The Imam mosque, also known as the Shah mosque in the Royal Square in Isfahan is an absolute treasure to behold. It was featured on Around the World in 80 Treasures, presented by the architecture historian Dan Cruickshank, and rightly so. The towering turquoise minarets are stunning in themselves but it is certainly worth the wander beyond to marvel within. Triple twisted columns, a dome with a cascade of stalactites and beautiful calligraphy within the inscriptions of the arch await you.
Interestingly the mosque itself, commissioned personally by Shah Abbas in 1611 is not built in line with the gateway to the square. As the mihrab needs to point towards Mecca, a 45-degree angle has been created between the gate and north ivan. There are many theories as to why the mosque and square was constructed this way, particularly as symmetry plays such an important role in Islam and its architecture. Though nothing is verified one of my favourite theories is that the slightly askew angle indicates a more winding path to find God.
The tiles of dome of the mosque are repaired each century, a painstaking process whereby one sixteenth of the dome is repaired at a time, all by hand, taking approximately eleven years to complete. It can be argued that in this day and age a more industrious practice can be adopted to speed up the repair. Despite making commercial sense I’m pleased that this tradition has continued after all beauty needn’t be rushed?
It was within the madrassah of the mosque that I came across the most beautiful sight of my trip, and no it’s not listed in the guide books. In an alcove of one of the walls overlooking the garden sat a clergyman facing a group of tourists; behind him a poster stating ‘’Free friendly discussion with the clergies. With mutual respect without prejudice’’.
A pair of Dutch tourists sat closely to the Imam; ‘’We regard you as the other and are not willing to understand you and you, likewise, do not like to introduce yourself. So what happens?’’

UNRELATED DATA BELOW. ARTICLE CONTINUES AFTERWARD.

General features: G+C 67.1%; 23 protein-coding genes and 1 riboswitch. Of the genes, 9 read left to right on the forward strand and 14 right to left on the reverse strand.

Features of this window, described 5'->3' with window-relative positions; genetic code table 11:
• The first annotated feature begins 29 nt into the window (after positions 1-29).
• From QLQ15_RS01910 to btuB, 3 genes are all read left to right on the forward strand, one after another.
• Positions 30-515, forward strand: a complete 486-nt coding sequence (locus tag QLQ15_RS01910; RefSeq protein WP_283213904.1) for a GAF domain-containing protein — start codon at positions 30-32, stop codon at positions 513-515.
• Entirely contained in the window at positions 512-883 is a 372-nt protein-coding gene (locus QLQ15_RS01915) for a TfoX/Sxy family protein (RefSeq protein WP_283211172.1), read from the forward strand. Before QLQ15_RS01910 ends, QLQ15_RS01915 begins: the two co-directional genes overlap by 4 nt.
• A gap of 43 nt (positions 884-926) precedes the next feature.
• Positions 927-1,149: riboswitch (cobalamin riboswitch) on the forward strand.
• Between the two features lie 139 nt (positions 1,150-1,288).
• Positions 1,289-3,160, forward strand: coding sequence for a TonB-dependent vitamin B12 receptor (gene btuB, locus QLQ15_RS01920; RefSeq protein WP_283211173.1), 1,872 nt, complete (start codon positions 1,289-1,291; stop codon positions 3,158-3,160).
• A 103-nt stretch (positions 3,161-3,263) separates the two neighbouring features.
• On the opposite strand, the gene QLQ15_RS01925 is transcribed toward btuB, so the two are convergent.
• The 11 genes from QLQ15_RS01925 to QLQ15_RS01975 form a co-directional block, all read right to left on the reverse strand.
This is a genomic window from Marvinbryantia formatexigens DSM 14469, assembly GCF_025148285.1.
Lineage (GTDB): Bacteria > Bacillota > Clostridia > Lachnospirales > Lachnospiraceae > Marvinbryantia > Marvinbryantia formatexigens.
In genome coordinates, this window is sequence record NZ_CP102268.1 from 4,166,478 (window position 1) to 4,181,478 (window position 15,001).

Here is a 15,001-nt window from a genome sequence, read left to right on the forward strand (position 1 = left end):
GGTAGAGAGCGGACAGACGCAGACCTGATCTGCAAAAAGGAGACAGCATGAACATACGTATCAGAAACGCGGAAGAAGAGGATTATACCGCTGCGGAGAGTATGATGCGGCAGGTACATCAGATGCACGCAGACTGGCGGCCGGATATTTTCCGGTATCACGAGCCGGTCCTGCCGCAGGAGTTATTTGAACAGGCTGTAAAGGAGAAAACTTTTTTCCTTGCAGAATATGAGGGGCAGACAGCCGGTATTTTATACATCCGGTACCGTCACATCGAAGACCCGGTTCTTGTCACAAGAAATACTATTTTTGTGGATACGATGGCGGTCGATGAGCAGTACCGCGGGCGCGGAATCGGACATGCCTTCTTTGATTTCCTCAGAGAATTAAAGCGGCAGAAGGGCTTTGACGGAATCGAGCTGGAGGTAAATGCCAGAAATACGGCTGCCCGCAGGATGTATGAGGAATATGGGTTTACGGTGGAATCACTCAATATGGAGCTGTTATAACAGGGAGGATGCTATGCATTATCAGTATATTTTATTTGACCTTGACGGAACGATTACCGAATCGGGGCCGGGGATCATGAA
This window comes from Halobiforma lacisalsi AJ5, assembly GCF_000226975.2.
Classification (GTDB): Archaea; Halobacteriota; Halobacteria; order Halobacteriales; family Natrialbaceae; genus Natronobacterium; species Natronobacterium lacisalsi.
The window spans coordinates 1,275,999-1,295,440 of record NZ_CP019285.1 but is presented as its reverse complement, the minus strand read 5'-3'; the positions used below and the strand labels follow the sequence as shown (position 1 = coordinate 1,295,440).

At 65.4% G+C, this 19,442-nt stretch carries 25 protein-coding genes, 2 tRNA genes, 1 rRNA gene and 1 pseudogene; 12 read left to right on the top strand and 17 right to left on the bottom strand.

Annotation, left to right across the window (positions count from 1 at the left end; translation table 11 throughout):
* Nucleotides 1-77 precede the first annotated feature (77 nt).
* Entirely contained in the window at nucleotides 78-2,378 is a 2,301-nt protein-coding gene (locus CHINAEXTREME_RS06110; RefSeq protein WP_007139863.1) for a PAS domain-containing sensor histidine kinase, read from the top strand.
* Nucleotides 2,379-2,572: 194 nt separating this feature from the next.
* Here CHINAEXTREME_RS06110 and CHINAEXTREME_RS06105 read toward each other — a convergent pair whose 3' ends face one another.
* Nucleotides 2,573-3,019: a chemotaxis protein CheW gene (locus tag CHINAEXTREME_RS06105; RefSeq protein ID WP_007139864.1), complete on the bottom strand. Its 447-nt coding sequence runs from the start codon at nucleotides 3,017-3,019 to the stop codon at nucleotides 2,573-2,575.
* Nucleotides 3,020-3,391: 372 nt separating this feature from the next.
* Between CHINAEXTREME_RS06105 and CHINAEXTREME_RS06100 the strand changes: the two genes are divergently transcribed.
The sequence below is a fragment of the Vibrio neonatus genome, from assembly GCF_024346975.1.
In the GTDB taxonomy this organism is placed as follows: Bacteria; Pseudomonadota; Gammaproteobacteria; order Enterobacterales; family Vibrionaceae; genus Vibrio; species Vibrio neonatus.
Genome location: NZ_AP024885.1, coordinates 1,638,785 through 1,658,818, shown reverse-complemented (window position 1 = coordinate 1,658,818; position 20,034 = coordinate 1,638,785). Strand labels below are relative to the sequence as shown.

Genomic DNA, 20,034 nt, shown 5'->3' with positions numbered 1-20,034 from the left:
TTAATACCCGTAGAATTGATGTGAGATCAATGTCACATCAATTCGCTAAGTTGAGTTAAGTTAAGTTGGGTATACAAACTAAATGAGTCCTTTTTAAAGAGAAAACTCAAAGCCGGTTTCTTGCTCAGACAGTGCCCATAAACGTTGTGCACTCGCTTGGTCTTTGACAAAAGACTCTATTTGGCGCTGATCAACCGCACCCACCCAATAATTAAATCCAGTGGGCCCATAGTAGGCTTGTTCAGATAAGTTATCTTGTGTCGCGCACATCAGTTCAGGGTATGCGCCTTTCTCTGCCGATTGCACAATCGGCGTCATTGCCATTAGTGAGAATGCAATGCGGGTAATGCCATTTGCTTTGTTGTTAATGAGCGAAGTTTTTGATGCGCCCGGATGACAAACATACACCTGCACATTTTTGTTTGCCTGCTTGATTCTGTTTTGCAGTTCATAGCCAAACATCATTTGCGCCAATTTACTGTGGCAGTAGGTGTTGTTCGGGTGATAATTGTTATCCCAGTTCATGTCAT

In reply the Imam spoke of religious tolerance and encouraged people to visit Iran to create an open and free dialogue.‘’Our duty is to show you the beauty of Islam and its teachings, if you choose to follow, great’’ he said with a cheeky grin ‘’ but we must respect people’s choice whether monotheistic or polytheistic. Let’s talk and get to know each other beyond what the media tells us to believe’’. I couldn’t have said it better myself. In an age where our differences seem to divide us and religion is prostituted as a means to progress political agendas his words carried significant weight.
Listening to him, it was difficult to not feel his warmth. He spoke eloquently, and effortlessly commanded the attention of those around him despite his hushed tones. His words were in stark contrast to the billboard set before the tomb of Cyrus the Great in Shiraz – a great example of Khomeini’s anti-west rhetoric but not indicative of the modern-day Iranian, by any means.
The Imam’s plurality was akin with the attitude of the Great Shah Abbas. He too had encouraged religious tolerance. He endeavoured to see Isfahan and the dynasty thrive, just as this Imam seems to wish for the whole of Iran. Now, more than ever, with the fallout from BREXIT and the outpouring of racially motivated attacks in the UK and the continued reprehensible acts of so called IS across Turkey, Bangladesh and Saudi Arabia, our differences must be understood, respected and welcomed. There can no longer be an ‘other’. In a country that has long been seen as exactly that, this initiative of open dialogue and inclusivity is what I see the future of Iran to be.
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